Schneider: Freight recession and costs bite hard


A combination of unsustainably low road freight rates and cost impacts helped US trucking giant Schneider’s Q3 operating income fall by 68% y-o-y to $46.7m. At the same time, revenues dropped 19% to $1.35bn. CEO Mark Rourke said, “Recent shutdowns of a few competing brokerage operations reflect the unsustainable nature of current pricing”.

Rourke added that the current US freight recession is in “a period we believe represents the most challenging phase.” The company saw high double digit falls in earnings across all of its segments:

  • Truckload saw a 70.6% y-o-y drop of $24.5m
  • Logistics, 69.5% fall to $8.5m
  • Intermodal was also in the high double digit drop range of 64.3% to $11.1m

Revenue falls ranged from 6.3% in the Truckload segment to 29.8% in the Logistics segment.

Bright Spots – Dedicated and Logistics

Despite the uncertain times, Schneider has been in an inorganic growth phase as it prepares for what its leadership hope will be an ending to the current freight recession. Thanks to two recent acquisitions, Schneider’s dedicated truckload operation now has 6,800 tractors. Rourke said, “With the addition of M&M Transport this quarter, dedicated now comprises over 60% of our Truckload fleet.”

Another element of cheer for the CEO was the Logistics & Brokerage segment that still took a beating from competition. He said, “brokerage volumes and contribution margins are under pressure from intense competition. [However] while challenged, our contract logistics and brokerage business remains soundly profitable.”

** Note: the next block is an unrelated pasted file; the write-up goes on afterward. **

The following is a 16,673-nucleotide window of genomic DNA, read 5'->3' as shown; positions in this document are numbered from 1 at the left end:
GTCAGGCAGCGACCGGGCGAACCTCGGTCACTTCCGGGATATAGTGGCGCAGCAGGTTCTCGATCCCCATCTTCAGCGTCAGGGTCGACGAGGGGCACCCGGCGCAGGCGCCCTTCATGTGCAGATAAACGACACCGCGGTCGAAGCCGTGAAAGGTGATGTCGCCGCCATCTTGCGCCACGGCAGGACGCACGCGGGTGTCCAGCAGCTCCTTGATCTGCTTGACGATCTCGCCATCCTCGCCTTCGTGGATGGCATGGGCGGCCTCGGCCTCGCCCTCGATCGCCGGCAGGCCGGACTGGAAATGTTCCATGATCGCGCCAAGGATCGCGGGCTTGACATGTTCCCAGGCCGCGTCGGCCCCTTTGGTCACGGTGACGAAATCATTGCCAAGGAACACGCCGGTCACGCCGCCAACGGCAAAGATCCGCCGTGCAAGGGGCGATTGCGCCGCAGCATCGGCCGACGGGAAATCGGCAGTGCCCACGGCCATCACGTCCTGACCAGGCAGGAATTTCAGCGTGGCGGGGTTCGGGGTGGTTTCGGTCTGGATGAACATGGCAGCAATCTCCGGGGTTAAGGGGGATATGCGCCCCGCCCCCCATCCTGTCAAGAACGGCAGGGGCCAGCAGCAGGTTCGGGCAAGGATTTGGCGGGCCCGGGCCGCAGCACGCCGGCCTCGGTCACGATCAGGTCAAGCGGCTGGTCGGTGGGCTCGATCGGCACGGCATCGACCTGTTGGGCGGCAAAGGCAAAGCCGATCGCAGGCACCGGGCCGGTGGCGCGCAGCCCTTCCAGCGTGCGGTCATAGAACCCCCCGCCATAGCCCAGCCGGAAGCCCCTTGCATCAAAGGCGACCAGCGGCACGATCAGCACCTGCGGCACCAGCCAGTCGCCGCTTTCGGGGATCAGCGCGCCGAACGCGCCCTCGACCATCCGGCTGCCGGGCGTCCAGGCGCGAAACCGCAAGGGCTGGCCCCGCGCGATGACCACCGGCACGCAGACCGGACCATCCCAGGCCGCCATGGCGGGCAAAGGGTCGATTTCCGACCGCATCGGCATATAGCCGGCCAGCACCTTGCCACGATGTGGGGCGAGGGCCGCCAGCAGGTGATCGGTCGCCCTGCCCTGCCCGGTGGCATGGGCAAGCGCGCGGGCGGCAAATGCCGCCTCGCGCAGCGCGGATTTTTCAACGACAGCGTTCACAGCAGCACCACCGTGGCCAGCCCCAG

Expenses – a Triple Hit to Earnings

In the earnings call, Rourke pointed out three big expenses problems that don’t usually affect the business at the same time. The first was a sharp hike in fuel costs since Q2. He said, “It was a notable negative factor in the third quarter compared to the previous quarter.”

America’s economy isn’t in the best shape, and this is behind the freight recession. Consequently Schneider was hit by “a combination of customer bankruptcies and uncollectible receivables…[that] resulted in meaningful expenses,” according to Rourke.

A third hit in terms of expenses was the used equipment market, leading the CEO to point out “equipment gains were lower on a sequential basis”. This meant lower resale income from trucks and trailers that were originally bought new by the company.

Since the fourth quarter of last year, Schneider’s leadership has been looking at managing controllable costs. Rourke pointed out though, “A growing portion of the network book is not at compensable rates and therefore unsustainable due to the remaining inflationary cost impacts of wages and equipment replenishment.”

Ongoing Pressure on US Trucking Companies

A series of recent bankruptcies in the industry shows that the US freight recession is continuing to bite hard. Schneider isn’t unusual among trucking and logistics companies continuing to trade, in seeing high double digit drops in earnings. Trucking companies are hit with a combination of high costs and low spot rates. The CEO’s remark that current spot rates are unsustainable is indicative that even the largest players are feeling the pinch. A variety of factors need to come into play to remedy this, not least greater consumer confidence and spending that will ultimately drive the whole economy out of its downward cycle.

Author: Richard Shrubb

Source: Ti Insights

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